New UN centre informs Colombian refugees crossing into Ecuador on rights

26 May 2008The United Nations High Commissioner for Refugees (UNHCR) has opened a new information centre at a key border crossing point to inform Colombian refugees and migrants crossing into Ecuador about their rights. The United Nations High Commissioner for Refugees (UNHCR) has opened a new information centre at a key border crossing point to inform Colombian refugees and migrants crossing into Ecuador about their rights.Opened in cooperation with Ecuadorean authorities, the centre at the Rumichaca International Bridge links Colombia’s volatile Nariño department and Ecuador’s Carchi province. Every year, some 150,000 people – including migrants and refugees fleeing violence and persecution in Colombia – cross the bridge into Ecuador. “The main problems are lack of knowledge about the existence of an asylum system, people’s fear of coming forward, or the concentration of refugees in isolated areas where services and information are scarce or non-existent,” said Marta Juarez, UNHCR’s representative in Ecuador. While there are roughly 180,000 Colombians in Ecuador, only 16,000 have been formally granted refugee status, she noted. The new centre seeks to provide refugees – many of whom are possibly unaware that they can apply for asylum in Ecuador – with information regarding their rights. The new facility opened last week, located in a former Ecuadorian customs building. UNHCR will supply printed material and audio-visual equipment for the new office, which will be manned by two municipal employees who have received training in international refugee law and other related areas. “This will be a great opportunity for people who arrive from now on because they will be able to know about the possibilities that Ecuador offers,” said José, a Colombian refugee who attended the opening ceremony. “They will be able to learn that it is possible to request asylum in this country where I have found freedom and optimism.” read more

Top UN envoy condemns abhorrent bombings in Baghdad and Mosul

At least 36 people were reportedly killed or wounded as a result of the car bomb that exploded on Friday outside a mosque in the northern city of Mosul as well as several explosions that struck the capital, Baghdad. Ad Melkert, Secretary-General Ban Ki-moon’s Special Representative for Iraq, described the bombings as “an abhorrent crime targeting worshipers while they prayed and others as they embarked on their mid-Shaaban pilgrimage.” The mission said UN agencies are working with local officials and the Iraq Red Crescent Organization to deliver humanitarian relief to families affected by the bombings. The UN High Commissioner for Refugees (UNHCR) has provided basic household supplies to some 50 families whose homes were badly damaged. Mr. Melkert, who heads the UN Assistance Mission for Iraq (UNAMI), urged local authorities to ensure access for the ongoing humanitarian effort.The attacks come just over a week after bombings at five Shi’a mosques across Baghdad which drew strong condemnation from the Secretary-General.“Attacks against places of worship cannot be justified by any political or religious cause,” Mr. Ban said in a statement following the 31 July attacks. “These attacks appear to be aimed at provoking sectarian strife and undermining stability in Iraq.” 9 August 2009A top United Nations official has strongly condemned the recent bombings that targeted worshipers in two of Iraq’s major cities, leaving dozens of innocent civilians dead or injured. read more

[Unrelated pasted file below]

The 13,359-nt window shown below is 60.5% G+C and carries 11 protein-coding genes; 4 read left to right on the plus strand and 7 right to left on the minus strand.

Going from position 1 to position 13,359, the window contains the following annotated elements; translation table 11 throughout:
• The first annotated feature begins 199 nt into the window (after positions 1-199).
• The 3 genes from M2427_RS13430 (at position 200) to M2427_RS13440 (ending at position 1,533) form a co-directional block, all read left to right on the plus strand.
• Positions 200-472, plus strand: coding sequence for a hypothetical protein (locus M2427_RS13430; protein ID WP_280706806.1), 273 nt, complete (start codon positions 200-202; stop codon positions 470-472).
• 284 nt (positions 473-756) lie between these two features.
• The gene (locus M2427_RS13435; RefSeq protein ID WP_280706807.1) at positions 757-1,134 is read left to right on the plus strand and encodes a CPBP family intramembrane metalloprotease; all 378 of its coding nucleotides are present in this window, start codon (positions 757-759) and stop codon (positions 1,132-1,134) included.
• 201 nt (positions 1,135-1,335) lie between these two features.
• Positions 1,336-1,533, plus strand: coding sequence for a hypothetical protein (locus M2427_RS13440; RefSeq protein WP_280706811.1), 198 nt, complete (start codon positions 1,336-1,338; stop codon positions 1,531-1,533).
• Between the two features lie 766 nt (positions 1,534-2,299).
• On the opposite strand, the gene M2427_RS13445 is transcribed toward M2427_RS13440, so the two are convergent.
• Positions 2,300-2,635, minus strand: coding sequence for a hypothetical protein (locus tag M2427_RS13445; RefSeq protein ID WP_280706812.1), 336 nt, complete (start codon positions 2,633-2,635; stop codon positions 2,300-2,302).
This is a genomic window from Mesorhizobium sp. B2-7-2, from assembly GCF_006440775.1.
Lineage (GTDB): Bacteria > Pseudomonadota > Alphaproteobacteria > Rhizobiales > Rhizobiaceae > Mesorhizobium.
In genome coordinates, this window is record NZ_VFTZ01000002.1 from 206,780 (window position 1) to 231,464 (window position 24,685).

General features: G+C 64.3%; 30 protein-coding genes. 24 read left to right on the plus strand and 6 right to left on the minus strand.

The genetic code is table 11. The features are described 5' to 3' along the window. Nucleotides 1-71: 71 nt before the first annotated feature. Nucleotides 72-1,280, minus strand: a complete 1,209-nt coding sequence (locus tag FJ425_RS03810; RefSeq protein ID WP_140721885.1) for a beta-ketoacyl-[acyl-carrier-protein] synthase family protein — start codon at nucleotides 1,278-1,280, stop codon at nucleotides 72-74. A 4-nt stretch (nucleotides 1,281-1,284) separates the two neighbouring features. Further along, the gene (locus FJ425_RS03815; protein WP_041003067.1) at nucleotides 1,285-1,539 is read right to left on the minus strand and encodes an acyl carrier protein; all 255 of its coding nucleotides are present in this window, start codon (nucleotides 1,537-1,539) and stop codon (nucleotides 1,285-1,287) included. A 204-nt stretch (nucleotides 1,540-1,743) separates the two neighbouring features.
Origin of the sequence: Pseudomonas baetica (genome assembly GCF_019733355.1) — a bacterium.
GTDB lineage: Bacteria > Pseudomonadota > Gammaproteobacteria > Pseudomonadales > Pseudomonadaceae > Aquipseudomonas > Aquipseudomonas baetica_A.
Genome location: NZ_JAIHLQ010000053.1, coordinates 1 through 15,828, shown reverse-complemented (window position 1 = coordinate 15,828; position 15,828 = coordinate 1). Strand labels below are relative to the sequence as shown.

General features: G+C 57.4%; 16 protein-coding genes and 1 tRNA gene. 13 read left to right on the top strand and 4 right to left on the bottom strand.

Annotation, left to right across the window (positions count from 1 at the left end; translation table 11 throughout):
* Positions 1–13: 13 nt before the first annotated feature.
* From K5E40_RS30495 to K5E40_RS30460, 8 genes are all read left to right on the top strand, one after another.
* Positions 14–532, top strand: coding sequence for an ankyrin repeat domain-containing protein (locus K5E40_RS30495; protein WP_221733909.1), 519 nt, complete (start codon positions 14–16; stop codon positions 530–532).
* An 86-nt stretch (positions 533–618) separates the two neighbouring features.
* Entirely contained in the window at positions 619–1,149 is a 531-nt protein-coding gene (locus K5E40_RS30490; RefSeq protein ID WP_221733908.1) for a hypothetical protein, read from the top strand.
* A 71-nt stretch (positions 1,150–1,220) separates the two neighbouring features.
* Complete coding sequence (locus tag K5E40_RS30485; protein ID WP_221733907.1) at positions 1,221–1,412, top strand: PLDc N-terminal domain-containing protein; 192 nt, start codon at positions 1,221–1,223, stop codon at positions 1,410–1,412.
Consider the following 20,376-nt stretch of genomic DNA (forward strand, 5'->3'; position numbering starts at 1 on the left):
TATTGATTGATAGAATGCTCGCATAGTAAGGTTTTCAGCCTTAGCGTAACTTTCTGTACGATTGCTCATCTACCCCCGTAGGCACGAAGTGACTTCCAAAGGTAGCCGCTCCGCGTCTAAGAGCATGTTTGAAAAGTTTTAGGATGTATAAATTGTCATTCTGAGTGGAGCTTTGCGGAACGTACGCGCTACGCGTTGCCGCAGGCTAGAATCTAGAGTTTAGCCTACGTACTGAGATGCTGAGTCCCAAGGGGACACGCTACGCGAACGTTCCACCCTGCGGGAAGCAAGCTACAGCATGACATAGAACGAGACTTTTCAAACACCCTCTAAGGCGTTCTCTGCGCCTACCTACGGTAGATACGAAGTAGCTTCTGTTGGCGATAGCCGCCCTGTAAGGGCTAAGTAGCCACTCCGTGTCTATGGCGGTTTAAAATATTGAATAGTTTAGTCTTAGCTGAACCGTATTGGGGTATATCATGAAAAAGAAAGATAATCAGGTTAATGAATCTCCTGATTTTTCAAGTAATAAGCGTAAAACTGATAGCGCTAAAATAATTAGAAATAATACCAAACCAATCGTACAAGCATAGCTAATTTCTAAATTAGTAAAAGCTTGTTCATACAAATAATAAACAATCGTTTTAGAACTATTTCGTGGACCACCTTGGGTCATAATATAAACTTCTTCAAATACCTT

Ban emphasizes power of prayer in tackling global challenges

15 September 2009Faith has a key role in addressing current global challenges, ranging from disarmament to climate change to the economic crisis, and in bringing people together to promote peace and progress, Secretary-General Ban Ki-moon said. “The power of prayer is immeasurable,” Mr. Ban said yesterday evening at a service held at the Church of the Holy Family in New York. “The power of prayer for the United Nations is invaluable.”Today’s crises have not just a material, but a spiritual impact as well, he stressed, with many becoming discouraged and angry due to their suffering.The UN is responding by helping countries meet the Millennium Development Goals (MDGs), eight anti-poverty targets with a 2015 deadline, but the world body “alone cannot heal the wounds that families are suffering from economic hardship,” the Secretary-General said. “Here is where faith can make all the difference.”Speaking on the eve of the start of the sixty-fourth session of the General Assembly, he told religious leaders at the church that faith groups also have the ability to shape policies which can also help meet people’s material needs.Faith can “strengthen our ability to reach the UN’s life-saving goals, for the sake of our planet and all people,” he emphasized. read more